Stirring up love? Laying hold of fruit? A navel full of mixed wine (sex and alcohol? What is this, rock and roll?)? Grazing among the lilies? Breasts like two fawns? Breasts like clusters of the vine? Breasts like freaking towers?
Come on, Solomon. Get your crap together.
In a Church culture that came dangerously close to vilifying sex and marriage altogether (and sometimes actually did that), there was really no other option. That sort of stuff was obviously waaaaay too graphic to actually be talking about sex. That would be super gross and weird (not to mention sinful!)! No, what it was really about was the relationship between Christ and his Church. Because...that makes it...less weird? I guess? Maybe?
In any case, they were wrong. Most scholars now see it as a pretty frank celebration of human sexuality in marriage, although you can still make the case for it also being allegorical for the passionate love Christ has for his Church.
And that brings me to the title of this post: Theology of the Sloppy Wet Kiss.
It's taken from a line in the song, "How He Loves." (it's the one that goes "Oh, how he loves us" a lot). "But wait!" you say, because you speak out loud to yourself when reading posts on the internet. "I've heard that song a lot - like, a lot - and I've never heard the words "sloppy wet kiss." Well, that's because although the song was originally written by John Mark McMillan, it was popularized by David Crowder (of "The David Crowder Band"). And they changed the words.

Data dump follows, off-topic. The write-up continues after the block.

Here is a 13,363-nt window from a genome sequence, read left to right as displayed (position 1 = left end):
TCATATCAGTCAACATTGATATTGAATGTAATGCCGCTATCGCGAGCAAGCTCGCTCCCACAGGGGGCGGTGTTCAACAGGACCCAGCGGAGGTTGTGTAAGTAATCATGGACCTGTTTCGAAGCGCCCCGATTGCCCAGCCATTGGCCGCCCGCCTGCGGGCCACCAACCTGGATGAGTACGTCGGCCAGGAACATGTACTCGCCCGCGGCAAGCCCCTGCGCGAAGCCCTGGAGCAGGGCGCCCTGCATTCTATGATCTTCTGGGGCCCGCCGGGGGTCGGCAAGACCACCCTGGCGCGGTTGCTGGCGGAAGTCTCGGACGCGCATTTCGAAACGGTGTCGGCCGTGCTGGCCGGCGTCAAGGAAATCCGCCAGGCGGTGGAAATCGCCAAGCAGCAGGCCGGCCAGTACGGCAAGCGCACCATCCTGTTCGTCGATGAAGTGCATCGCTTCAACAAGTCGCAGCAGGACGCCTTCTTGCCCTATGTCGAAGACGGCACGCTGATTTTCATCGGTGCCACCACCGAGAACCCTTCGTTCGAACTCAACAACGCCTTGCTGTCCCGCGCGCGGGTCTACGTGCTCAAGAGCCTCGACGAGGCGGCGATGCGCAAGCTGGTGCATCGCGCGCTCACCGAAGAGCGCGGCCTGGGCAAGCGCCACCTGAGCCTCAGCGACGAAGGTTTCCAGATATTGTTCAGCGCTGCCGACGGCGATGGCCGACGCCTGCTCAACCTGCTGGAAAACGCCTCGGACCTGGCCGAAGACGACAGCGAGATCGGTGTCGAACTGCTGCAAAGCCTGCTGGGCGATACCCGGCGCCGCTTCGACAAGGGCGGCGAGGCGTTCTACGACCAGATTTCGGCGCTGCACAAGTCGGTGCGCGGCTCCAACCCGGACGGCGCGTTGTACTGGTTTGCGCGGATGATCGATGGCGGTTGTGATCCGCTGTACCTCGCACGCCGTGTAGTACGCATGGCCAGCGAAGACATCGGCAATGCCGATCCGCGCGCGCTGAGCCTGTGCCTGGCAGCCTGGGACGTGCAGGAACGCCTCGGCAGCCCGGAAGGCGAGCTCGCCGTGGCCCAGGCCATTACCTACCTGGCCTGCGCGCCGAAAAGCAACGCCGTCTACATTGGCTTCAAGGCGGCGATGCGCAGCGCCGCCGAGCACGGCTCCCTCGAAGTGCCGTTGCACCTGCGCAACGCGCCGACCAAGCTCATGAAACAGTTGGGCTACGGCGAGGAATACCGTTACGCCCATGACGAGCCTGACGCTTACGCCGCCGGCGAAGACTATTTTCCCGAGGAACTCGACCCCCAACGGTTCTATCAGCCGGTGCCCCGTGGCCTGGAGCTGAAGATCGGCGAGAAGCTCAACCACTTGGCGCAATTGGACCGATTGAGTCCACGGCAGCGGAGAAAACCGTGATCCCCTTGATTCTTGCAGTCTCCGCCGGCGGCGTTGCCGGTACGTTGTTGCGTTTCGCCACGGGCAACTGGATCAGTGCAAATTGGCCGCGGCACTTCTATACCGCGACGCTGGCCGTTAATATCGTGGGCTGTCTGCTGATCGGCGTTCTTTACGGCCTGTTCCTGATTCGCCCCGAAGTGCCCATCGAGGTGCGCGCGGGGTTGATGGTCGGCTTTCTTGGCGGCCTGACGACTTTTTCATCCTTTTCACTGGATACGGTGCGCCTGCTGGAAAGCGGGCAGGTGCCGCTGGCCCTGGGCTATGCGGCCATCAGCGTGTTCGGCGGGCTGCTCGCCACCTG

Originally, the bridge went like this:
"And heaven meets earth like a sloppy wet kiss."
However, fearing (probably correctly) that the evangelical Christian world would absolutely lose their crap over the line, Crowder changed it to the much less "graphic" "unforseen kiss."
Now, if you clicked that link up above (here it is again), you'll see that McMillan already wrote a post about this five years ago, but I didn't discover that until two minutes ago, so there's no point stopping now. So here it is:
There is nothing immature, or juvenile, or vulgar, or even irreverent in the idea of a sloppy wet kiss. In fact, as a married man, I can say without fear of retribution that they're kind of the best. Any sort of reservations or rejection is merely guilt by association. In and of itself, a sloppy wet kiss is good: It brings to mind feelings of passion, of union, of a love that won't stand on ceremony. Yes, it's messy...but then again, so was the cross. So was the Incarnation. So was this whole bloody rescue operation, ending with the triumph of triumphs and a wedding to put all other weddings to shame.
And my point, I guess, is this. Even the Church Fathers, the ones who thought that sex was basically the worst, still understood the value of that kind of imagery when talking about Christ's love for his Bride. They still understood the value of the profound mystery that Paul spoke about in Ephesians 5:32, although they misunderstood the rest. And I wonder if maybe we've forgotten that. I wonder if we're sometimes in danger of sterilizing the Incarnation, sterilizing Christ and his Bride, and forgetting that when you get right down to it, it was really more of an action/adventure story with a romantic twist.
PS: This, like many posts, was written entirely on a whim in the space of about 30 minutes, and may be poorly thought out. I guess we'll see in the morning.